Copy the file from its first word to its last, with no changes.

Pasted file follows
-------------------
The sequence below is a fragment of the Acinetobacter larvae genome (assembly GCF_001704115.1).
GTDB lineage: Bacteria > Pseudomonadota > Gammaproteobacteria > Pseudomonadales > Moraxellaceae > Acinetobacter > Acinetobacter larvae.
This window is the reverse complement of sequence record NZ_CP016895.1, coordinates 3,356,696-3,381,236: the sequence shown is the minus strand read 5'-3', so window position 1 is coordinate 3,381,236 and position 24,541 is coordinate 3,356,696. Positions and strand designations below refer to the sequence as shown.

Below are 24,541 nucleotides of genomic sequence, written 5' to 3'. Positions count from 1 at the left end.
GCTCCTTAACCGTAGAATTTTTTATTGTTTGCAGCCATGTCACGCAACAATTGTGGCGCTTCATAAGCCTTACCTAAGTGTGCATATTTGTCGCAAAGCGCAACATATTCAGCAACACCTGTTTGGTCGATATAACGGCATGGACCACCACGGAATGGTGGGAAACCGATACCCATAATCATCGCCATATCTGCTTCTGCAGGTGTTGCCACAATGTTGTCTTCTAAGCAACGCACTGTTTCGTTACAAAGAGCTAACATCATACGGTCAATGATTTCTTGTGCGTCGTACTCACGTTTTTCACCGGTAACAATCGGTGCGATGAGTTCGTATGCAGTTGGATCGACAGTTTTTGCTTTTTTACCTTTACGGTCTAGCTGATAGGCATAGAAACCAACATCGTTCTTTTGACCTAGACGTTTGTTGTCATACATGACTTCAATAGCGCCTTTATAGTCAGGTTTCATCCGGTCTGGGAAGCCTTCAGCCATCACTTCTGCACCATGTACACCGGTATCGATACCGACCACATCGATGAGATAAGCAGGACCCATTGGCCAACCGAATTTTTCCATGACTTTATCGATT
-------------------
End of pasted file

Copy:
The sequence below is a fragment of the Acinetobacter larvae genome (assembly GCF_001704115.1).
GTDB lineage: Bacteria > Pseudomonadota > Gammaproteobacteria > Pseudomonadales > Moraxellaceae > Acinetobacter > Acinetobacter larvae.
This window is the reverse complement of sequence record NZ_CP016895.1, coordinates 3,356,696-3,381,236: the sequence shown is the minus strand read 5'-3', so window position 1 is coordinate 3,381,236 and position 24,541 is coordinate 3,356,696. Positions and strand designations below refer to the sequence as shown.

Below are 24,541 nucleotides of genomic sequence, written 5' to 3'. Positions count from 1 at the left end.
GCTCCTTAACCGTAGAATTTTTTATTGTTTGCAGCCATGTCACGCAACAATTGTGGCGCTTCATAAGCCTTACCTAAGTGTGCATATTTGTCGCAAAGCGCAACATATTCAGCAACACCTGTTTGGTCGATATAACGGCATGGACCACCACGGAATGGTGGGAAACCGATACCCATAATCATCGCCATATCTGCTTCTGCAGGTGTTGCCACAATGTTGTCTTCTAAGCAACGCACTGTTTCGTTACAAAGAGCTAACATCATACGGTCAATGATTTCTTGTGCGTCGTACTCACGTTTTTCACCGGTAACAATCGGTGCGATGAGTTCGTATGCAGTTGGATCGACAGTTTTTGCTTTTTTACCTTTACGGTCTAGCTGATAGGCATAGAAACCAACATCGTTCTTTTGACCTAGACGTTTGTTGTCATACATGACTTCAATAGCGCCTTTATAGTCAGGTTTCATCCGGTCTGGGAAGCCTTCAGCCATCACTTCTGCACCATGTACACCGGTATCGATACCGACCACATCGATGAGATAAGCAGGACCCATTGGCCAACCGAATTTTTCCATGACTTTATCGATT